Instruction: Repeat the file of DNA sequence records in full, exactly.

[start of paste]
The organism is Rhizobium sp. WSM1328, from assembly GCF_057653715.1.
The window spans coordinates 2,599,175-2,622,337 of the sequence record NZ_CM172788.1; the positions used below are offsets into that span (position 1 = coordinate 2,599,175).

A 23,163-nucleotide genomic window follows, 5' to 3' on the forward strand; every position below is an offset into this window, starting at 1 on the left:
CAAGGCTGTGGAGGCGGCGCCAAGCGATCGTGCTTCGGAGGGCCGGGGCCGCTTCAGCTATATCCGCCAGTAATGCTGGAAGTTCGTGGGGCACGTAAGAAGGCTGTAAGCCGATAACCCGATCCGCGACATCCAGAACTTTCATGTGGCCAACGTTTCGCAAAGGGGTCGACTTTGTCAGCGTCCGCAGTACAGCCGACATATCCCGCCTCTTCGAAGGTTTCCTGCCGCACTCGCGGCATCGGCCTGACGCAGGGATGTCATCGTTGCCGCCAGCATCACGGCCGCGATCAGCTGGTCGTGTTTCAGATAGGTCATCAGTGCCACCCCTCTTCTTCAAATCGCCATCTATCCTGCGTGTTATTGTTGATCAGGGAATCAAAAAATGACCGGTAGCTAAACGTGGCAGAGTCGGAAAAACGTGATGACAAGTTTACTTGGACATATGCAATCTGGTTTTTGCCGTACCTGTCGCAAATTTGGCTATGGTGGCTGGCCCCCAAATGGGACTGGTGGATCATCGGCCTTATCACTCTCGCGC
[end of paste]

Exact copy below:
The organism is Rhizobium sp. WSM1328, from assembly GCF_057653715.1.
The window spans coordinates 2,599,175-2,622,337 of the sequence record NZ_CM172788.1; the positions used below are offsets into that span (position 1 = coordinate 2,599,175).

A 23,163-nucleotide genomic window follows, 5' to 3' on the forward strand; every position below is an offset into this window, starting at 1 on the left:
CAAGGCTGTGGAGGCGGCGCCAAGCGATCGTGCTTCGGAGGGCCGGGGCCGCTTCAGCTATATCCGCCAGTAATGCTGGAAGTTCGTGGGGCACGTAAGAAGGCTGTAAGCCGATAACCCGATCCGCGACATCCAGAACTTTCATGTGGCCAACGTTTCGCAAAGGGGTCGACTTTGTCAGCGTCCGCAGTACAGCCGACATATCCCGCCTCTTCGAAGGTTTCCTGCCGCACTCGCGGCATCGGCCTGACGCAGGGATGTCATCGTTGCCGCCAGCATCACGGCCGCGATCAGCTGGTCGTGTTTCAGATAGGTCATCAGTGCCACCCCTCTTCTTCAAATCGCCATCTATCCTGCGTGTTATTGTTGATCAGGGAATCAAAAAATGACCGGTAGCTAAACGTGGCAGAGTCGGAAAAACGTGATGACAAGTTTACTTGGACATATGCAATCTGGTTTTTGCCGTACCTGTCGCAAATTTGGCTATGGTGGCTGGCCCCCAAATGGGACTGGTGGATCATCGGCCTTATCACTCTCGCGC